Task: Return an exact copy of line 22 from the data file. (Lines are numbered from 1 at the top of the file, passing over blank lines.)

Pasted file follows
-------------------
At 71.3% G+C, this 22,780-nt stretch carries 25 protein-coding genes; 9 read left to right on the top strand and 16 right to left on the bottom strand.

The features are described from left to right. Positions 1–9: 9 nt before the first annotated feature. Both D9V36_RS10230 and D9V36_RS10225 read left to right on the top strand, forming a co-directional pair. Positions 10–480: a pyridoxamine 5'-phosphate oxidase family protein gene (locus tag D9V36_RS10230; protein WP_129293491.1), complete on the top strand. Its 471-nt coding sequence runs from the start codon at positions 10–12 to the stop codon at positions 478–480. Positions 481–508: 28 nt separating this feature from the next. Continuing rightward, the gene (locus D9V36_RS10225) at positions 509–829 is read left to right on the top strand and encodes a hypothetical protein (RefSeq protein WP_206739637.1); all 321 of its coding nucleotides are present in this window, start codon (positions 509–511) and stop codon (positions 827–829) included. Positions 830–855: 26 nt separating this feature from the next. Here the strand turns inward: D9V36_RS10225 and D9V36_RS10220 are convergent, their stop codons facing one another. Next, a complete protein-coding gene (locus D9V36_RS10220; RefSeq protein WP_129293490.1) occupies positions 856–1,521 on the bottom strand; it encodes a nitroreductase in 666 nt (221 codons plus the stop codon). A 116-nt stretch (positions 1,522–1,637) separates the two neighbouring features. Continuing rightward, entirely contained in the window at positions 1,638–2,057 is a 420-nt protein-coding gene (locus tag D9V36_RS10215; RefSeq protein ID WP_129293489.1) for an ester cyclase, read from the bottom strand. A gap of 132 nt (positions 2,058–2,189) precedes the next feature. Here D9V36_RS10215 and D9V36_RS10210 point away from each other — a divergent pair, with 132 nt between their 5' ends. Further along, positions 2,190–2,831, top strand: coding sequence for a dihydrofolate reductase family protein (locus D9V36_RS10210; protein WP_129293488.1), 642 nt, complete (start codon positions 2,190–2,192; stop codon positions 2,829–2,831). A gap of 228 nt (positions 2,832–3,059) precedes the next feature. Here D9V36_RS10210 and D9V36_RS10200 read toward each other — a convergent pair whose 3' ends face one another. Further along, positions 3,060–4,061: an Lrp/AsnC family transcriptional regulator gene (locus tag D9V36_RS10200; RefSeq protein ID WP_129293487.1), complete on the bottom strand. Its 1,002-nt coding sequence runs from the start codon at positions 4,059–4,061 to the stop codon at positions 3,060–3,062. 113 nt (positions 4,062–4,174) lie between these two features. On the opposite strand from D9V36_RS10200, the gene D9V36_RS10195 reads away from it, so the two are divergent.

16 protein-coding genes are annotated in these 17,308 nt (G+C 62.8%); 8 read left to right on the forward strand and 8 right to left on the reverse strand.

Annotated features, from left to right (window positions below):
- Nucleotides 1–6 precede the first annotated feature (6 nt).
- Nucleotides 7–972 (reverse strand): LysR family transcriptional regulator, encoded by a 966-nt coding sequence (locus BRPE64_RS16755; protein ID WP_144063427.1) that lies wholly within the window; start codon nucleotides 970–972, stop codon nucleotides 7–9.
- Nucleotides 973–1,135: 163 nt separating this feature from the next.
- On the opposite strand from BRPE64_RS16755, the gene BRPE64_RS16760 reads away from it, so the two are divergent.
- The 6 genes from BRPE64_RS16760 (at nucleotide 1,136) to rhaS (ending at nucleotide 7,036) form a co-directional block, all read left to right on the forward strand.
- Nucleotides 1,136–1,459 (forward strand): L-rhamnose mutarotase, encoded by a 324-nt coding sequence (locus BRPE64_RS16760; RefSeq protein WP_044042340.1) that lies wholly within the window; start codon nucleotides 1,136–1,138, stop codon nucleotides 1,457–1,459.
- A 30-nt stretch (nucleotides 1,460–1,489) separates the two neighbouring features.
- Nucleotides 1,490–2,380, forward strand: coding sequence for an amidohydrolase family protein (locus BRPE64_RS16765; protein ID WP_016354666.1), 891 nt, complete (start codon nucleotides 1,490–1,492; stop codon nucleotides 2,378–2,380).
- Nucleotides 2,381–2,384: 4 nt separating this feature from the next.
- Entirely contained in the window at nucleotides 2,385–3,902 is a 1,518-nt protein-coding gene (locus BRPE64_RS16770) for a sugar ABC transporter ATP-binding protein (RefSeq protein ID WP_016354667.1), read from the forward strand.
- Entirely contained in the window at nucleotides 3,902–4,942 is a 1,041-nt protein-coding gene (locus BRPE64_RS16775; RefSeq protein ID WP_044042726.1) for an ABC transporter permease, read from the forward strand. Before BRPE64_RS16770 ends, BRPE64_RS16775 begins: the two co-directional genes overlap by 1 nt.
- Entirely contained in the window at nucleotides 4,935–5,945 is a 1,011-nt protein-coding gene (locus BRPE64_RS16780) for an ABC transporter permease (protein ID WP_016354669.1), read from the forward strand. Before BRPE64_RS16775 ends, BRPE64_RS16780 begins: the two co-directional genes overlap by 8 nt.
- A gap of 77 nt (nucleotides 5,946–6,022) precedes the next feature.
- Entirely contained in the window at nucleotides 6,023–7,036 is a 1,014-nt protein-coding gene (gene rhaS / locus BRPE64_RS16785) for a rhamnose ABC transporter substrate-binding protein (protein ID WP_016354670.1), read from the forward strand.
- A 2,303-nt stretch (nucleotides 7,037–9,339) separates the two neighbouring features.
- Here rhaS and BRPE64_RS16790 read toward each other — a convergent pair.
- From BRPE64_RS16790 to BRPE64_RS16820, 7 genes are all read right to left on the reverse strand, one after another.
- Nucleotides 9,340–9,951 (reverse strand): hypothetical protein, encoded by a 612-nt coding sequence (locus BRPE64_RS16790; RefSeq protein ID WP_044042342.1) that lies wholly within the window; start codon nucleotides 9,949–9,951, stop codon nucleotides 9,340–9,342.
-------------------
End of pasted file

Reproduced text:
- Nucleotides 9,340–9,951 (reverse strand): hypothetical protein, encoded by a 612-nt coding sequence (locus BRPE64_RS16790; RefSeq protein ID WP_044042342.1) that lies wholly within the window; start codon nucleotides 9,949–9,951, stop codon nucleotides 9,340–9,342.